Twice in the weeks before Tariji Gordon’s death, the child welfare worker sworn to protect her declared the toddler safe.
“The children appeared to be free of marks [or] bruises,” caseworker Jonathan Irizarry wrote following home visits he documented Jan. 23 and Feb. 6, the day the 2-year-old vanished. She was found dead five days later.
That statement was a lie, police now say. A cellphone photo taken by Tariji’s mother Jan. 19 showed the youngster’s eye swollen shut and her left arm in a sling. An autopsy documented a catalog of other sickening wounds in varying stages of healing: injuries to her back, cigarette burns on her hand, a bite mark on her shoulder and patches of hair torn from her scalp.
Had the caseworker “followed procedures” on the two reported visits, a sworn statement says, he would have observed the numerous injuries “and reported the abuse.” In turn, “ Tariji Gordon would have been removed prior to the abuse that resulted in her death, or had that abuse occurred, been given medical treatment that would have saved her life.”
Never miss a local story.
The girl’s mother, Rachel Fryer, was charged with murder and aggravated child abuse, and remains in jail pending trial. An autopsy concluded Tariji died from blunt force trauma to her head.
On Friday, state police added charges against Irizarry, who worked for the Children’s Home Society of Florida: two felony counts of falsifying official child welfare records. He was booked in Seminole County, where bond was set at $10,000.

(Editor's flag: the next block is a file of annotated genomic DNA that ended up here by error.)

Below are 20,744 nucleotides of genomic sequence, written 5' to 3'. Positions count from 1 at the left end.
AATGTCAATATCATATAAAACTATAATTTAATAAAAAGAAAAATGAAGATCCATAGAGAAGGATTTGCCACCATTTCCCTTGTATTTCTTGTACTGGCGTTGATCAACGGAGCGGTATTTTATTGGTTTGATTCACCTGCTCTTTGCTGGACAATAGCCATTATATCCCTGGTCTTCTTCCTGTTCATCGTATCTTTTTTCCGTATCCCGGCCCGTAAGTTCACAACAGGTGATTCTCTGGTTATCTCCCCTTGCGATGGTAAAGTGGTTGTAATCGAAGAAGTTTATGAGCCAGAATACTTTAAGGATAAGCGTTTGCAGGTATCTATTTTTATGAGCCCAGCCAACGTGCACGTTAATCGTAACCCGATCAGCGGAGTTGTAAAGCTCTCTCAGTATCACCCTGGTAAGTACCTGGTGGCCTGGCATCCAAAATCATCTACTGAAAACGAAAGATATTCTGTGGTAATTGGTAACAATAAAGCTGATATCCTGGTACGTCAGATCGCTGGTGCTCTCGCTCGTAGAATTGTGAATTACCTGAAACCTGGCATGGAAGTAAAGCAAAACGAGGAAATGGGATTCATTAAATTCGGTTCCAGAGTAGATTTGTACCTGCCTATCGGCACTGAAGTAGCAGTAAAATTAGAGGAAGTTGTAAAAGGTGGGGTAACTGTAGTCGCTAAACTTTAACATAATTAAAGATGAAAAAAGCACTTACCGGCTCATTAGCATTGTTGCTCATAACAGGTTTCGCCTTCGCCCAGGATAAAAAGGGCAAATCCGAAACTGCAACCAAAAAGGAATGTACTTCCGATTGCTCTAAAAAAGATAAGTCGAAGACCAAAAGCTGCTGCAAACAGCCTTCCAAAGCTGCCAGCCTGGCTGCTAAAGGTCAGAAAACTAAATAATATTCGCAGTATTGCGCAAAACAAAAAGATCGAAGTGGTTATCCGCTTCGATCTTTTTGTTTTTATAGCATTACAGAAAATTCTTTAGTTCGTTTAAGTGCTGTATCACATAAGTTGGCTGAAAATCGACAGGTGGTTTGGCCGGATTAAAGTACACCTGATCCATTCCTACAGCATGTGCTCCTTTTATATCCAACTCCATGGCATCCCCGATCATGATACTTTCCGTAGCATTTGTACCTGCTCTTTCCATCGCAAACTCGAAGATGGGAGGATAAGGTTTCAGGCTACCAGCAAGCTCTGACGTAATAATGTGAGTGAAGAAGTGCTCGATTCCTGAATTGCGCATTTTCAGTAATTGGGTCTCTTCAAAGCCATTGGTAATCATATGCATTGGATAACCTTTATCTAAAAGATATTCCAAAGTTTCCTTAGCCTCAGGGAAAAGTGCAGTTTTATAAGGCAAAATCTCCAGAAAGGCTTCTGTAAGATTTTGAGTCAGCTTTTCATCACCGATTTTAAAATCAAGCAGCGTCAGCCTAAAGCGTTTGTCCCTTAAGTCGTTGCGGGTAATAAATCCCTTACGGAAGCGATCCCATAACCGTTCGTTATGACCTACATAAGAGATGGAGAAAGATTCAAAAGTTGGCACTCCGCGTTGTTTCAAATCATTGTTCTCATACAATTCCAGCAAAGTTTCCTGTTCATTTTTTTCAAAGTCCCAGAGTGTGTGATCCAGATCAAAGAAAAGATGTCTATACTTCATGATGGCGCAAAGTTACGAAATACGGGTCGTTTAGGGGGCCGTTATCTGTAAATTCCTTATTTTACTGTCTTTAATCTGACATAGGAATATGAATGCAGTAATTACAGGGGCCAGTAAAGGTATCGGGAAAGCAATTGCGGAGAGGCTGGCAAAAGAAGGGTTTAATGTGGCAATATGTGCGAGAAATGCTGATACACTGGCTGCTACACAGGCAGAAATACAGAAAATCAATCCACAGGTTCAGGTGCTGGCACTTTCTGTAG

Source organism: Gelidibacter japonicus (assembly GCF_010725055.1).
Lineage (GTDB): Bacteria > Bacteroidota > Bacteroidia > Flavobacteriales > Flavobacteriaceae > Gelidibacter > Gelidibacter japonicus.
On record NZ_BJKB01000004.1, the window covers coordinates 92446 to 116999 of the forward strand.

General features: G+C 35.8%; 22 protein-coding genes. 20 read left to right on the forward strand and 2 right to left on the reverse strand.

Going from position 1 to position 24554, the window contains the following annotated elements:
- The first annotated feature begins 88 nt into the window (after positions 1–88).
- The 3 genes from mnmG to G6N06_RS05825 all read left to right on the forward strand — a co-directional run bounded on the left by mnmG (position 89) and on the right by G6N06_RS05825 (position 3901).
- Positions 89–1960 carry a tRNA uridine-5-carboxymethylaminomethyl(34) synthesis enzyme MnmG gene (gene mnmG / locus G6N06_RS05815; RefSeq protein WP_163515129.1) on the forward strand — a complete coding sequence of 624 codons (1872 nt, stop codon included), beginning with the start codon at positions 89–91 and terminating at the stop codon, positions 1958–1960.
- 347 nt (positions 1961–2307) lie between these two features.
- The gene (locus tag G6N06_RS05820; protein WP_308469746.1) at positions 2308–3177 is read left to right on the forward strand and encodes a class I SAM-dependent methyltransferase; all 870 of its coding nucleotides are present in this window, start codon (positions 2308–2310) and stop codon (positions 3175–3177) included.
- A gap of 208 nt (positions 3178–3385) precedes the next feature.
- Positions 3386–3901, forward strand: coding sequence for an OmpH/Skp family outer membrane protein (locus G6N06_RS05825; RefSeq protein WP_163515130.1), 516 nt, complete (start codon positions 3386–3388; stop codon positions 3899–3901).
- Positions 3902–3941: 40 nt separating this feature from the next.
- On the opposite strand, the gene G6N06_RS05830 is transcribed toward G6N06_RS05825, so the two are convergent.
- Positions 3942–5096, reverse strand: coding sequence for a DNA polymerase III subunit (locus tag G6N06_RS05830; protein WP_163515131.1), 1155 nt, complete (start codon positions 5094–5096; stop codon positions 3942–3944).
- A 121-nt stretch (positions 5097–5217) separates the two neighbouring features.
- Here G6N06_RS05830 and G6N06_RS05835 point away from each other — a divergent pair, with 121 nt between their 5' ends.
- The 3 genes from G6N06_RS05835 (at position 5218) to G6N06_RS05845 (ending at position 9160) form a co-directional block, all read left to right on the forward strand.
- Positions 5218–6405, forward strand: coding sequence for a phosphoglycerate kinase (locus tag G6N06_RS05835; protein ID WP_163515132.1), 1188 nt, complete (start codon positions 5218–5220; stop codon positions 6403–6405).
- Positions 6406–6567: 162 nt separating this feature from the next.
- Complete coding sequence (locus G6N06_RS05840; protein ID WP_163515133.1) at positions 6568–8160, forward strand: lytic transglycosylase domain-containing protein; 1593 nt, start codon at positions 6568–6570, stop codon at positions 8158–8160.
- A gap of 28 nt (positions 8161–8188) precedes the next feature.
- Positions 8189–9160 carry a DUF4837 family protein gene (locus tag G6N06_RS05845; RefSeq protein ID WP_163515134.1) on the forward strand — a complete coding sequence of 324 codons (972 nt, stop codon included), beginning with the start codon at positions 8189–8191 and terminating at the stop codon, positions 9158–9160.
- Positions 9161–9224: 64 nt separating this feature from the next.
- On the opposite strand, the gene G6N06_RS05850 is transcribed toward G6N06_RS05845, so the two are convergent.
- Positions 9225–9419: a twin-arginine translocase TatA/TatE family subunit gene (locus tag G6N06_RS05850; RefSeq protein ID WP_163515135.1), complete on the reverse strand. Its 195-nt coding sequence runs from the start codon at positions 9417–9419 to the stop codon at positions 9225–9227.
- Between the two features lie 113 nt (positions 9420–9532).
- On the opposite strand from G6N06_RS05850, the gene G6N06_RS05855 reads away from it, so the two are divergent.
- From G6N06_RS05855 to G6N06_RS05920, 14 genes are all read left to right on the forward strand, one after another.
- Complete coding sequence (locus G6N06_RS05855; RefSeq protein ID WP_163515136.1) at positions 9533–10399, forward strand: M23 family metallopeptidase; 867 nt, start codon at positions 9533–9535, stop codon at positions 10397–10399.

“These charges should serve to remind those responsible for protecting our children of how important that duty is,” State Attorney Phil Archer said in a prepared statement.
Irizarry’s attorney, Eric DuBois, said he is innocent.
“We stand 100 percent by his report. He followed the protocol and training he was given by his superiors for this case and all other cases,” DuBois said. “At the end of the day, we believe this is a way to make him a scapegoat for what Rachel Fryer did to her daughter.”
He said when Irizarry talked to police investigators, “they were trying to spin words and confuse him with details and dates. His story has not changed at all.”
The head of Irizarry’s agency, Shelly Katz, declined to discuss the 27-year-old’s arrest, saying the Children’s Home Society is still investigating Tariji’s death — and cooperating with police who are doing the same. CHS provides foster care and adoption services under contract with DCF.
“This child experienced horrific, horrific treatment that no child should have to endure,” said Katz, CHS’s chief executive officer. “Ultimately, we want to know the truth, just like everybody.”
Tariji’s battered body was found Feb. 11 in a shallow grave in Crescent City, about 50 miles from her mother’s Seminole County home. The little girl’s shoe was the only clue to what lay beneath the turned dirt. Tariji was featured in a Miami Herald series, Innocents Lost, that detailed the deaths of 477 Florida children whose families were known to the Department of Children & Families. During that time, more than two dozen children died after either they or a sibling were returned to a troubled home, the series reported.